This letter was originally posted on Facebook from a brother in Ontario, Canada who is a layman in the Church. It was passed on to me through the grapevine. I post it here for my readership:
To the Locked-Down Churches
I tried to avoid writing this letter. I truly did.
But I can’t let all this time pass without speaking the truth, because that’s how we got here in the first place.
My faith is suffering right now, just as many are who have been isolated from the church for months. And the spiritual hospitals are shut down. That’s not to say I’m doubting my fundamental worldview or convictions, but my confidence in church leadership is at an all-time low. Christ doesn’t abandon us if we’re the last Christian on earth. Church attendance does not determine salvation. But when those Christians and church buildings exist in close proximity, and refuse to meet? That’s maddening. The church was designed in part to facilitate spiritual healing and growth, but the body of Christ has cut off its own arms and legs, and dismissed it as a flesh wound. We can’t meet for corporate worship, we can’t meet for small groups. So much for the thundering praise we used to offer up every week. So much for brotherhood, accountability, and discipleship. You can’t operate as a church body remotely for this long. This is not how church was intended to be done, and you know it.
Let me be the first to say that when this is over, I’m expecting churches to never regain their former capacity or membership. Leadership has inadvertently trained people to think that closing churches for an extended period of time is OK. How are you going to convince people that going to church in person again is important, when you throttled capacity and closed so quickly for so long? How are you going to tell people with a straight face that they need to join and attend small groups when you led by example and didn’t meet for months on end, and never fully reopened anyway? What are we teaching our kids?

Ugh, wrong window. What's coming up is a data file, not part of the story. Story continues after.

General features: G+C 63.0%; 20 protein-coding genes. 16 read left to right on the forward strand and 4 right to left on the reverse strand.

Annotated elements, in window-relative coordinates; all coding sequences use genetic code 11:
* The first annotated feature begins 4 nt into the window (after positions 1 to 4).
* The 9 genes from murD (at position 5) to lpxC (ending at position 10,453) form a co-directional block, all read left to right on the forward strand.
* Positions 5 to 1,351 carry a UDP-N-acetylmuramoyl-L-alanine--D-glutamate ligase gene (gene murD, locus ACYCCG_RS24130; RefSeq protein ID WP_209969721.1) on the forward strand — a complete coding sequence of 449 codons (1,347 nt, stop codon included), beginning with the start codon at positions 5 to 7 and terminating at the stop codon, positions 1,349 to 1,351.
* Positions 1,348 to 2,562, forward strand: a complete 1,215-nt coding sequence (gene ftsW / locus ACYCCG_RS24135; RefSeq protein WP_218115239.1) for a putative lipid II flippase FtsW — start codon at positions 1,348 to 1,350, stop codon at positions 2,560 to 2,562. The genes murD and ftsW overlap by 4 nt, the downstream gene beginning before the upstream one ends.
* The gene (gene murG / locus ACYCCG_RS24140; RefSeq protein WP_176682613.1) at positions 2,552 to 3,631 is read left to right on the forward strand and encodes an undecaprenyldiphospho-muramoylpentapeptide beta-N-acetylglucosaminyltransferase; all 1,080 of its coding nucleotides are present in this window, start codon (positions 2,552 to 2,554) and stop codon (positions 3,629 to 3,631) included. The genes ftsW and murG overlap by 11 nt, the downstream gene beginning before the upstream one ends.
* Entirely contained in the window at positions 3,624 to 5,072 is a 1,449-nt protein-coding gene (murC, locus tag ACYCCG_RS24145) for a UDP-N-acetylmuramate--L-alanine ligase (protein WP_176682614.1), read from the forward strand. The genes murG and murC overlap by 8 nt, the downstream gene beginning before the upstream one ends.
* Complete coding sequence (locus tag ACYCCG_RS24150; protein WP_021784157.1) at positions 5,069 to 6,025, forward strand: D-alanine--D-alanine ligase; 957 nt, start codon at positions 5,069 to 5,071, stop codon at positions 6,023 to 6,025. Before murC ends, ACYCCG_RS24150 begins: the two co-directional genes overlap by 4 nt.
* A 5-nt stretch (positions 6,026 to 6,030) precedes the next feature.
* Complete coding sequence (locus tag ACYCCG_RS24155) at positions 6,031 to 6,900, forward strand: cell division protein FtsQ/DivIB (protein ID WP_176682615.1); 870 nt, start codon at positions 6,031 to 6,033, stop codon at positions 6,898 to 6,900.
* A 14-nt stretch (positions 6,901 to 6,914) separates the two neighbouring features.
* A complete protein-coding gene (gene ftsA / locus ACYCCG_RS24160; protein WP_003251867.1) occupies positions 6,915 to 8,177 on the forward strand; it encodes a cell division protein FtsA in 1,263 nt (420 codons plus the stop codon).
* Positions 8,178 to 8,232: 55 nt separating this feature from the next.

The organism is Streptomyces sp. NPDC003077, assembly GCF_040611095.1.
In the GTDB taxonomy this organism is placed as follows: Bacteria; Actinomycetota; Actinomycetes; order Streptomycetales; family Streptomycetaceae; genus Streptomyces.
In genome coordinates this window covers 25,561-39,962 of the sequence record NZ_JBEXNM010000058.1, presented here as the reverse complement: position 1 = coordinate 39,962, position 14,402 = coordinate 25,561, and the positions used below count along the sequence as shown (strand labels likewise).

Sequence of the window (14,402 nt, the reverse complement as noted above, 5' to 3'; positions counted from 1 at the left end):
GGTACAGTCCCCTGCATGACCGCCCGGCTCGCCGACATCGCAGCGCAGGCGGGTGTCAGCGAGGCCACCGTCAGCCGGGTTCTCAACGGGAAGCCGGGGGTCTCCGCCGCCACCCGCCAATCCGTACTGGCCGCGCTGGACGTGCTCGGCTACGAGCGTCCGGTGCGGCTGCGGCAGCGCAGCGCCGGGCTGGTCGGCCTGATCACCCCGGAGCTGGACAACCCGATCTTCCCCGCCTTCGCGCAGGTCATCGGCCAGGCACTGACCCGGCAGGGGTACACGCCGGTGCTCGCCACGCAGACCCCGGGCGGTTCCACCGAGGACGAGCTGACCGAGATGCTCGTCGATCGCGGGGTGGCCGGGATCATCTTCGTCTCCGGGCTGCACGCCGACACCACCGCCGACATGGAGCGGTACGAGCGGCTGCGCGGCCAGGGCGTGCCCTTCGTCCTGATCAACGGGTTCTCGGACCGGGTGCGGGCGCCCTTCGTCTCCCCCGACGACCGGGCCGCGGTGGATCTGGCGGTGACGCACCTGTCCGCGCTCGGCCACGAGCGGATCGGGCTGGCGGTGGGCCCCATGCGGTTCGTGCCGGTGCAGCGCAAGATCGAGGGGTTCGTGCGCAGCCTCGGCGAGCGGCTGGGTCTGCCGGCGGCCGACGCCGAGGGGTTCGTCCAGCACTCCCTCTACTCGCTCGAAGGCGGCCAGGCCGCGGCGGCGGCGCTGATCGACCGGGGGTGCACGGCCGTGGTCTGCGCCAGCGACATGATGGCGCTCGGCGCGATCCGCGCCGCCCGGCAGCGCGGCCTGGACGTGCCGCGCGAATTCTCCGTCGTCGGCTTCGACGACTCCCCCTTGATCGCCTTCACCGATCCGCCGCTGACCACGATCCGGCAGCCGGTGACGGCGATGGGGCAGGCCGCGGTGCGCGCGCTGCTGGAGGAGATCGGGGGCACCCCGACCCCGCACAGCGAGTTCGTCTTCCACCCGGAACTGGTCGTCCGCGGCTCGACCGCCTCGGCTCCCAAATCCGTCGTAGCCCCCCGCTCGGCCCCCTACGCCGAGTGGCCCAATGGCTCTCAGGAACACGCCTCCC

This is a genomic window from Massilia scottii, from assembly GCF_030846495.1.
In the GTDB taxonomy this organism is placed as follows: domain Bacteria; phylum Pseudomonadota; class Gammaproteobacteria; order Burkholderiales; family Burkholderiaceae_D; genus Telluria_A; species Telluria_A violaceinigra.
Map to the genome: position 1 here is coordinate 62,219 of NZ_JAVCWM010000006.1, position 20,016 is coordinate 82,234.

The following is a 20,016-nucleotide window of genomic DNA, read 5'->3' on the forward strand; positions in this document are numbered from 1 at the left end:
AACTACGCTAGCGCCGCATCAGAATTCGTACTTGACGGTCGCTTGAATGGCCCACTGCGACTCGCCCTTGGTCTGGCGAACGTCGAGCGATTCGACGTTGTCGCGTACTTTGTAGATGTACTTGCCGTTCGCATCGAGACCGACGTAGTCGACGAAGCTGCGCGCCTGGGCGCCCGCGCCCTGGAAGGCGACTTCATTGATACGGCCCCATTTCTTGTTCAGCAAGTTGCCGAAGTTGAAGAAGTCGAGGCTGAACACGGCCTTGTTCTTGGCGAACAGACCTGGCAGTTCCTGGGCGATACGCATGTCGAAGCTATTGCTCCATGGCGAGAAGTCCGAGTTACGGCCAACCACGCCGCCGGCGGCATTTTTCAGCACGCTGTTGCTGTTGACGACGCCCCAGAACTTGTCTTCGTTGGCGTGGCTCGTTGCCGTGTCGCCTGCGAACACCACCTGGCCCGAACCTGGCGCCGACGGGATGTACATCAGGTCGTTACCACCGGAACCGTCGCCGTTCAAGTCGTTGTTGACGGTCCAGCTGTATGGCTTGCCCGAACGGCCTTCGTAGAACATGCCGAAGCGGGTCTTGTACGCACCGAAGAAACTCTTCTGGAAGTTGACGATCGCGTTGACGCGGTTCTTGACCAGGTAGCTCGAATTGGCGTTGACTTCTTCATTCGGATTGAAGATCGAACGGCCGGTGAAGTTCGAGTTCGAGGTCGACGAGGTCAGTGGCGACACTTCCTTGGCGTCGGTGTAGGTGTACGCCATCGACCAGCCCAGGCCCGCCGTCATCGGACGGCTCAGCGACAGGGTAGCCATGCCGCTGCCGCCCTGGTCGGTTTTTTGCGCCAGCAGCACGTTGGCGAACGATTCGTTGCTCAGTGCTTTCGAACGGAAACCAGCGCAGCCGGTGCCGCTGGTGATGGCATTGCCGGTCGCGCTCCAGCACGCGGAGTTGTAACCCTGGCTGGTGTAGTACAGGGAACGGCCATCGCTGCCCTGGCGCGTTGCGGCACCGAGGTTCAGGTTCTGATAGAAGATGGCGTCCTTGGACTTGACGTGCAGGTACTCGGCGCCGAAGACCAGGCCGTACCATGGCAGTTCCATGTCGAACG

I’ll never walk into a Canadian church again without wondering when they will close next for months or years on end at the slightest pressure, from a virus or some other form of public health emergency. Most churches have set the precedent that if there’s social and legal pressure to close, it’s “winsome and submissive” to acquiesce, it’s “unloving and disobedient” to stay open, and if a church disagrees and is punished publicly, most other churches will stay silent so as not to “foment disunity.” Apparently, the best we can hope for from most churches is a digital protest, a polite letter or call to our elected representatives, and the occasional pastor that gets arrested and only becomes real news in other countries that see it as a bad indicator of religious freedom in Canada. Can’t you see that by your actions, you’ve agreed to the government’s assertion that it is the ultimate authority over the Church?
You who pray for the Christians in China who need to meet underground to worship, I guess given the State-approved churches available, they should just attend those? It’s not “formal persecution” anyway unless the government says “We’ve decided that we just don’t like Christians, so we formally announce our intent to persecute them?” James Coates was right to diagnose the western church with an “atrophied ecclesiology”, a church that’s soft and obsequious instead of bold and unflinching in the face of public criticism. You’re letting the government practice how to take down churches individually, and you’re just plodding along with a myopic focus on getting back to 30% capacity. What do you think happens when your turn comes? Or do you think we’ll go 10, 20, 50 years without the government deciding to come after you for violating hate speech codes?
We in the locked-down churches are not suffering for Christ right now. The Biblical exhortations to “run the race with endurance” were not meant for situations where the church itself refused to function. Our current self-imposed suffering is for short-term worldly gain, and there’s no glory in that.
I’m writing this for 3 reasons.
- I’m just a regular Christian. I’m not a pastor or an elder or a regular contributor to some Christian website. I hope this encourages other average Christians without a voice to know they’re not alone if they feel the same way, and maybe they can speak up, too.
- Because I can’t physically meet my fellow Christians, grab them by their shoulders, shake them and tell them to snap out of it. So until then, this is the next best thing. I’m trying here to speak the truth in love by respectful rebuke.
- To save my children from the shame of knowing that their father lived through this time and said nothing publicly.
Please, churches, get back to work.
⁃ Ben Linzel